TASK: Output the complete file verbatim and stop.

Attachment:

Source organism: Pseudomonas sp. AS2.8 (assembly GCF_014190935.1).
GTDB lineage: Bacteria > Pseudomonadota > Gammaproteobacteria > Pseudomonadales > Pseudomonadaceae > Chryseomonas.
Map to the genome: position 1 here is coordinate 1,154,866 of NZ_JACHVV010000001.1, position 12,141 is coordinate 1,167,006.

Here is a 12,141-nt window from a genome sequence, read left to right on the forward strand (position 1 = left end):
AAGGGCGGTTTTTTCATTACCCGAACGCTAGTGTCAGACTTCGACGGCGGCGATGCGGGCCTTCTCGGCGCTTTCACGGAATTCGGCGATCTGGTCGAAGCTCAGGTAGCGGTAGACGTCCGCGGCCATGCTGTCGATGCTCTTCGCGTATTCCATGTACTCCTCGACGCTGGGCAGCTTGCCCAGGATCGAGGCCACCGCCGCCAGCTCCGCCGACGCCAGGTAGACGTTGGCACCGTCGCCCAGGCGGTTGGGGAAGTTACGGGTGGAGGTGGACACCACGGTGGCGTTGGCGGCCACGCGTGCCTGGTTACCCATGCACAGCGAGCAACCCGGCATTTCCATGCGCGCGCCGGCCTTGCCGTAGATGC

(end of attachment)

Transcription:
Source organism: Pseudomonas sp. AS2.8 (assembly GCF_014190935.1).
GTDB lineage: Bacteria > Pseudomonadota > Gammaproteobacteria > Pseudomonadales > Pseudomonadaceae > Chryseomonas.
Map to the genome: position 1 here is coordinate 1,154,866 of NZ_JACHVV010000001.1, position 12,141 is coordinate 1,167,006.

Here is a 12,141-nt window from a genome sequence, read left to right on the forward strand (position 1 = left end):
AAGGGCGGTTTTTTCATTACCCGAACGCTAGTGTCAGACTTCGACGGCGGCGATGCGGGCCTTCTCGGCGCTTTCACGGAATTCGGCGATCTGGTCGAAGCTCAGGTAGCGGTAGACGTCCGCGGCCATGCTGTCGATGCTCTTCGCGTATTCCATGTACTCCTCGACGCTGGGCAGCTTGCCCAGGATCGAGGCCACCGCCGCCAGCTCCGCCGACGCCAGGTAGACGTTGGCACCGTCGCCCAGGCGGTTGGGGAAGTTACGGGTGGAGGTGGACACCACGGTGGCGTTGGCGGCCACGCGTGCCTGGTTACCCATGCACAGCGAGCAACCCGGCATTTCCATGCGCGCGCCGGCCTTGCCGTAGATGC